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Harrods, the luxury department store founded in 1834, has only one location at Brompton Road in Knightsbridge. The shop is of extraordinary scale, with 330 departments and 90,000 m² of floorspace. It has an annual revenue of around £750 million, and sees over 300,000 visitors on peak days.

The extravagance made you feel like you were walking through a palace rather than a store.

Although Harrods’ interior has always been grand, it makes even more sense now that it is owned by the State of Qatar.

By the time we left, it was snowing.

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Aimee and I cracked open some Harrods gummy bears for the warm bus ride home away from the cold.

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We weren’t at home for long, though. We had organised to have dinner with some friends. We definitely scored with the quality of our company. Noah Vaz graduated from Riverview two years before me, but we have been close friends for a number of years. Kiera Fahey is the older sister of Aimee and I’s close friend Sian, and we had always known each other for various reasons. It just so happened that the two of them were in London at the same time as us. To make things even more coincidental, Noah and Kiera became best friends during the Riverview French Exchange – the very same one which Bianca is on right now.

We all decided to treat ourselves and met at Maze Grill, a Gordon Ramsay restaurant in Chelsea. The waiters and chefs were all extremely professional, treating us to one of the best dinners which Aimee and I had experienced on the trip so far. When booking, I was asked whether we were celebrating any special events. I decided to bring Aimee’s birthday forward by three days in the hope that we’d get a cake. We did get a special happy birthday dessert, but a gluten-free cake turned out to be no cake at all.

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We enjoyed the dinner and our company so much that we all decided to continue on to a nearby pancake restaurant for some more dessert. It worked out well with plenty of options being on offer for Aimee.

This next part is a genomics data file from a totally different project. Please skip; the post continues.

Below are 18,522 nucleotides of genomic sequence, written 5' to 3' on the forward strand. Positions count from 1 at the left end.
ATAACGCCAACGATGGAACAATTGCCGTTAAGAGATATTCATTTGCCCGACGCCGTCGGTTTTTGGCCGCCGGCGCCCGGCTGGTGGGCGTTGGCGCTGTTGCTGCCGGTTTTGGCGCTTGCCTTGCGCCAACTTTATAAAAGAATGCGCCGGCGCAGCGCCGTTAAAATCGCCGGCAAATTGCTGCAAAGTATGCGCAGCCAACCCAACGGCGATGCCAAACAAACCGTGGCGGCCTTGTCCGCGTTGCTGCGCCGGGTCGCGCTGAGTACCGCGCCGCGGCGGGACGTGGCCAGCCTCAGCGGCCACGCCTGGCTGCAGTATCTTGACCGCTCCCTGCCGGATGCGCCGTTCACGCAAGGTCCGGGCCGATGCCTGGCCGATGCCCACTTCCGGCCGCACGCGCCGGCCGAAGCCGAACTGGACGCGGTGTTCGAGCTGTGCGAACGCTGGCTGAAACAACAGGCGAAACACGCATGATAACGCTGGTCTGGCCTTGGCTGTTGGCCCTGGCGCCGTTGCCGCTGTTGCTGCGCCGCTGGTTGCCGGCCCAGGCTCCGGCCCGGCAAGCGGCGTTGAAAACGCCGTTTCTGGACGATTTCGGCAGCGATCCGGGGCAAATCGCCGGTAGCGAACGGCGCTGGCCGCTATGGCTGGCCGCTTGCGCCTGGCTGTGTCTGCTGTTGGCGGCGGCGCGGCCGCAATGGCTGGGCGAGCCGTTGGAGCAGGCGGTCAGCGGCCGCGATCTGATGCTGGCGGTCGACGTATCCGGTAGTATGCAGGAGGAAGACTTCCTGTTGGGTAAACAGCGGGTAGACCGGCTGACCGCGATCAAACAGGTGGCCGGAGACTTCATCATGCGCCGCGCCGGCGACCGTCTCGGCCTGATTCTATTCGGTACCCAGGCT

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We enjoyed a drink with Noah and Kiera, relishing over many unexpected connections and funny stories. Noah will go on to study this semester at King’s College London while Kiera will be studying out of Paris. Both have exciting futures, and I’ve no doubt that we’ll continue to be close over the coming years.

Aimee and I made sure to enjoy the view for our last night in this beautiful London apartment. We will miss this place.

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Day 309 (13th of January 2017) – Paris, France

Off to Paris.

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It was an early start to have time to clean up the apartment and get out to St Pancras International Station at King’s Cross. We had chosen to catch the Eurostar after turning down some very tempting $35 airfares to get to the capital of France, figuring that the more expensive mode of transport would be was worth it due to the convenience of station’s location. Nonetheless, security and border control was still as tedious at the airport. Before too long, though, we were on board.

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Aimee pointed it out when we crossed the English Channel and arrived back on the main European continent – we had arrived in the same country as Bianca. I felt closer to home than I had in a long time.

Arriving in Paris, we raced to check-in to the family’s AirBnB and get first pick on bedroom.

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With Mum, Dad and Anneke arriving tomorrow, we had booked a loft apartment in Le Marais. Checking in was an interesting experience, especially given that the host only spoke French. It certainly gave my basic French a run for its money. I found that I struggled greatly with speaking French after not having practiced it for over two years, but my comprehension ability had not changed. That was promising, at least.

The apartment was a generous size considering its location.